A couple of weeks ago, we made public the ‘pyacmegraph’ tool that might interest you if you use our ACME probes for power management study or debug.
This tool handles ACME probes data capture and display, with some fancy features added.
Simply put, it’s an easy to use tool that aims at getting the best of ACME for studying a device power consumption.
In this post I will introduce pyacmegraph and explain how ACME is used to measure power and send this information to pyacmegraph. In a subsequent post, I will detail pyacmegraph features and functionning.
Here is a capture of pyacmegraph in action:
Here is a non-exhaustive feature list:
- auto-detect connected ACME probes and their Rshunt, setup the probes and capture data from probes
- compute and display Power consumption and Vbat with multiple zoom capabilities
- real-time statistics: mean Power, mean Vbat, distribution graph on a selected channel
- support any number of probes on an ACME cape
- save captured data for later offline visualization with pyacmegraph (view mode)
- save data as text or image
- re-use a saved data file UI settings for a fresh run (like device names, enabled plots, colors, Rshunts, …)
- can display Ishunt instead of power
- can force the use of a fixed Vbat value instead of the Vbat data captured from ACME probe
- control ACME probes power switch
The tool is written in Python and tested on Python 2.7. It requires libiio and its python bindings, plus a couple of python extensions (numpy, pyqtgraph, pyqt4). Refer to our github pyacmegraph page for detailed installation instructions.
For using this tool with ACME, you will need an IIO enabled ACME SW release, as found here:
– pre-built image with IIO: https://github.com/baylibre-acme/ACME/releases
– building the SW with IIO: https://github.com/baylibre-acme/ACME
How do we get a power value out of ACME?
Before going further, let’s take a closer look at what we measure with ACME, why we do it and how.
Here is a simple représentation of a device we want to study, connected to its power source (battery, power supply, …):
First the basics: get back to our old electronics course with the Ohm law:
V is the Voltage, measured in Volts (V)
I is the current or amperage, measured in Amps (or Amperes) (A)
R is the resistance measured in Ohms
P is the power measured in Watts
Usually we just have access to the couple of wires powering the device we want to study. According to above formulas, for computing the power dissipated into the device we need a way to measure both Vd (voltage drop on the device) and Id (current flowing through the device). Considering that we want a relatively simple and cheap measuring tool (but that we still want reliable and precise measurements), and that it’s relatively easy to measure a voltage drop – we use an ADC – (so Vd shall be easy), how can we measure Id?
Well, I have to admit we usually rely on a small trick, that is to add a component to help us: a resistor with a really small and precise value, a shunt resistor.
Here is an electrical diagram showing a shunt resistor in action:
(note that the same current flows through this simple circuit, here labeled ‘Ishunt’ and going through the shunt resistor and the device under test)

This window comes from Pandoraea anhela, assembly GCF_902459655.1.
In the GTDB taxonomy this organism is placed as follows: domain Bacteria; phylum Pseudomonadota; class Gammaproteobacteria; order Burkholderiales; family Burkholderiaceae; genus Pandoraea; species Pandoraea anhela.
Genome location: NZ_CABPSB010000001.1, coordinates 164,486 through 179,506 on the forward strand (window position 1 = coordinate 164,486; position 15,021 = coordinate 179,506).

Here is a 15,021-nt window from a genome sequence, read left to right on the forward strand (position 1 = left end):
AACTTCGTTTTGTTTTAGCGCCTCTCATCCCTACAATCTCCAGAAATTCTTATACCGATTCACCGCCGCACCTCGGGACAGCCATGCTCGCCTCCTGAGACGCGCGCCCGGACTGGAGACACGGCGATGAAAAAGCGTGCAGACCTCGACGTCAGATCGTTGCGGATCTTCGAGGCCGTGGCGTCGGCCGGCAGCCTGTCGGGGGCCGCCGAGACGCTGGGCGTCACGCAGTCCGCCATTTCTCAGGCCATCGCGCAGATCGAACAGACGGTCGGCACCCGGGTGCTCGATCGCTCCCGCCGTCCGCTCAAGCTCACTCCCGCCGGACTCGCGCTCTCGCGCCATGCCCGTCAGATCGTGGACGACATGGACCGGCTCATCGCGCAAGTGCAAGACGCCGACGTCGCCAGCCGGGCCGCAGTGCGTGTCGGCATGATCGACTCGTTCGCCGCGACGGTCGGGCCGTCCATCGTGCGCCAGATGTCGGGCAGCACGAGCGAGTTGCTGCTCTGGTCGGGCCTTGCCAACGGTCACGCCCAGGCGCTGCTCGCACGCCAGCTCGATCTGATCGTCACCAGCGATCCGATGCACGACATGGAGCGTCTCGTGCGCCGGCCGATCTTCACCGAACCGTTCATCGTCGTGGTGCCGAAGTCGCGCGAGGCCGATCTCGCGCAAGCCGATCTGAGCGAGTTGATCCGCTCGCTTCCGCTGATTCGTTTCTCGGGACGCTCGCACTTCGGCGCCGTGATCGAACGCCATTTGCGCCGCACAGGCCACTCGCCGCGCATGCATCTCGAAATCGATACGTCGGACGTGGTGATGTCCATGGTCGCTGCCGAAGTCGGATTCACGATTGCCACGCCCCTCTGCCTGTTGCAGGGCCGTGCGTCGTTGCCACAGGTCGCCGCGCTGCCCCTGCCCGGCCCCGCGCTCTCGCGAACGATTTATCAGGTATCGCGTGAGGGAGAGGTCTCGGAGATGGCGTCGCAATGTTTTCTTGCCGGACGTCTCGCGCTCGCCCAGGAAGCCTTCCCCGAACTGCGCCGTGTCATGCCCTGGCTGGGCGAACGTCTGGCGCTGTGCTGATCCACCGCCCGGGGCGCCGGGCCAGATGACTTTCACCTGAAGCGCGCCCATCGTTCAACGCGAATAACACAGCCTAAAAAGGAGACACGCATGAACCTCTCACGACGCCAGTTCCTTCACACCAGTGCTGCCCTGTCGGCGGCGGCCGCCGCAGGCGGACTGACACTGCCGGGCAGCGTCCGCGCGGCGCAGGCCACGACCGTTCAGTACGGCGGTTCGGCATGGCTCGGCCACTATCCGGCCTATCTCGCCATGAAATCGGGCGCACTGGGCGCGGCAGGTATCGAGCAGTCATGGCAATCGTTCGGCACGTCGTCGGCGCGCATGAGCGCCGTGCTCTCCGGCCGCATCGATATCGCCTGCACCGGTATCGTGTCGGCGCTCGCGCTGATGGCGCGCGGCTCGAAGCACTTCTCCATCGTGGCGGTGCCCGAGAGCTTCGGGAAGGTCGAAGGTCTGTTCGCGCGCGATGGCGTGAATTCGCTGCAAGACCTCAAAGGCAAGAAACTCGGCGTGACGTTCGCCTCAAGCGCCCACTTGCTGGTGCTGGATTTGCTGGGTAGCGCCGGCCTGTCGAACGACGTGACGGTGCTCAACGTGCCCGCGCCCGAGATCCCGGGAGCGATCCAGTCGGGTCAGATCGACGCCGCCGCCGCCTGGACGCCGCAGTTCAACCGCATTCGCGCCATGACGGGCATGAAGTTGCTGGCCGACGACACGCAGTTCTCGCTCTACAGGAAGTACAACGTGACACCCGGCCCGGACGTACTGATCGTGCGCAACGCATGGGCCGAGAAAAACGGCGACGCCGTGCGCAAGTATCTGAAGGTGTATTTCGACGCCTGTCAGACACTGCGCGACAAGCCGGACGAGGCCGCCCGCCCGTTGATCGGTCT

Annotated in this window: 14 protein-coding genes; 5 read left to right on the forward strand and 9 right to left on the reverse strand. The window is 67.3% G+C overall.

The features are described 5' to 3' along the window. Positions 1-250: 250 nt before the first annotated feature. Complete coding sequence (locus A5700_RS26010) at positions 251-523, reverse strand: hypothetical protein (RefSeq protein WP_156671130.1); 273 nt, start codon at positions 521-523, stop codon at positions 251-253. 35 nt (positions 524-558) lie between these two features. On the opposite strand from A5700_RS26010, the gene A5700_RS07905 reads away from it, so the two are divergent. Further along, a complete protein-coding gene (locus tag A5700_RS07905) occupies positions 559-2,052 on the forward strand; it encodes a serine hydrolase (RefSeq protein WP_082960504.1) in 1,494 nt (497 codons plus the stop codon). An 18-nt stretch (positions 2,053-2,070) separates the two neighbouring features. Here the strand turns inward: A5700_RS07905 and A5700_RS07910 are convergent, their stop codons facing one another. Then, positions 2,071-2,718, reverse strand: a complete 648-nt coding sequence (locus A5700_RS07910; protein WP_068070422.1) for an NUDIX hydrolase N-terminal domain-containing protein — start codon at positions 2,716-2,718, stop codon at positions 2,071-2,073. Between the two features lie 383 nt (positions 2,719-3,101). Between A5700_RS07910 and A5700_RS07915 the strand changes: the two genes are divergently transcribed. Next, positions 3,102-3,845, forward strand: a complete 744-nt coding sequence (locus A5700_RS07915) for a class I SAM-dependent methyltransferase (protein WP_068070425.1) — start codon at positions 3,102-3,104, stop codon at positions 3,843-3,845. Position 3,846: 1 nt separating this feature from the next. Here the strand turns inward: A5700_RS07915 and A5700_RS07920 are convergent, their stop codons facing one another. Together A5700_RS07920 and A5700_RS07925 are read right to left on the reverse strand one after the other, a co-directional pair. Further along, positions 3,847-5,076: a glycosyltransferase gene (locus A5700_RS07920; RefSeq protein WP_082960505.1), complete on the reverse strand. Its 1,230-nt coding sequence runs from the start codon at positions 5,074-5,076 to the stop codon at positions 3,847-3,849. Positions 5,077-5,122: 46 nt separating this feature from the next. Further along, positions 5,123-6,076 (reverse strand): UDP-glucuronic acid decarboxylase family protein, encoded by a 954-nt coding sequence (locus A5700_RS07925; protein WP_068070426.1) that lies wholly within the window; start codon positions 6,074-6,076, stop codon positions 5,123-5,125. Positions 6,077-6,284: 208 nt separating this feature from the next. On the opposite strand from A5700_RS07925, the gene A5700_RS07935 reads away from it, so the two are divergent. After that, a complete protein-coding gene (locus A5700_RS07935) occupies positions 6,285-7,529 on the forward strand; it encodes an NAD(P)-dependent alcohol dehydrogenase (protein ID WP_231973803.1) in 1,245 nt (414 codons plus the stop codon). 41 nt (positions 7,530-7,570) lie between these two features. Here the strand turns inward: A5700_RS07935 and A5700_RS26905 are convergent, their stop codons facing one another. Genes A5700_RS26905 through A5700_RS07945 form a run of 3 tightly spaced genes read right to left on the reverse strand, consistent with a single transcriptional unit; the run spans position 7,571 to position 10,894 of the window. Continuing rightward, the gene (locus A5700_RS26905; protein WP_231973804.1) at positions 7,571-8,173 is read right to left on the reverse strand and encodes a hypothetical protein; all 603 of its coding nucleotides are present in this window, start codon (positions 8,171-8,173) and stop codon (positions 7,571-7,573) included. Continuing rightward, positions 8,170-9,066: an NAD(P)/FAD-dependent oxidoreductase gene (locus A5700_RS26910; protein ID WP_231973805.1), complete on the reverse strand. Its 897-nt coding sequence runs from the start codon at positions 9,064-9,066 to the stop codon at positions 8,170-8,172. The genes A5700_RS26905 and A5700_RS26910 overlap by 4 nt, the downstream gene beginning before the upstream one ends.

So we insert a shunt resistor in series with the device to measure. This small resistor will induce a small voltage drop (one reason for using a small resistor value: the drop shall be small enough to not disturb the device). Typical shunt resistors that we use with the ACME probes are in the 5 mOhms to 500 mOhms range.
Why don’t we always choose a very small shunt resistor? It depends on the current range we want to measure here: our measuring tool is able to measure a voltage drop within a fixed range. We need to size the shunt resistor so that the current variations flowing through our shunt induce a voltage drop fitting with our measuring tool range: too high voltage and we saturate our ADC and report truncated values; too low and we have a poor resolution as we use a small range of our ADC. See the ACME page for details on ADC characteristics and current measuring ranges with the various proposed shunt resistors.
ACME and pyacmegraph in action
The principle used in ACME is first to measure this small voltage drop (Vshunt) into the shunt resistor using a precise ADC. Then, as we know the shunt resistor (Rshunt), we can deduct the current flowing into this wire:
Then we know that the same current (Ishunt) also flows through the Device we are measuring. So if we can measure the voltage drop of the Device (Vd on the above schematic), we shall be able to deduce the power consumed in the device:
So this is roughly what the ACME probe will achieve: introduce a precise and small value shunt resistor in series with the device to measure and measure the voltage drops at the the shunt resistor level and at the device level.
Here is an illustration of it achieved using an ACME HE10 power probe (the power probe embeds the shunt resistor, and the Vbat negative pole is connected with the brown wire on the schematic) . The principle is the same for the other ACME probe types:
ACME captures these voltages, and exposes them through the IIO framework. Finally on the host, through libiio, pyacmegraph captures Vshunt and Vd, and considering Rshunt value, makes the maths to provide a Power value. This is achieved several times per second (can be up to 1kHz depending on the number of probes plugged-in).
Note that Vd is called ‘Vbat’ in pyacmegraph (but it corresponds to the voltage at the device poles, excluding the shunt).
That’s all for the basics. In the next post I’ll present pyacmegraph features in detail and show you how it can tremendously help in measuring and analyzing your device power consumption. Stay tuned!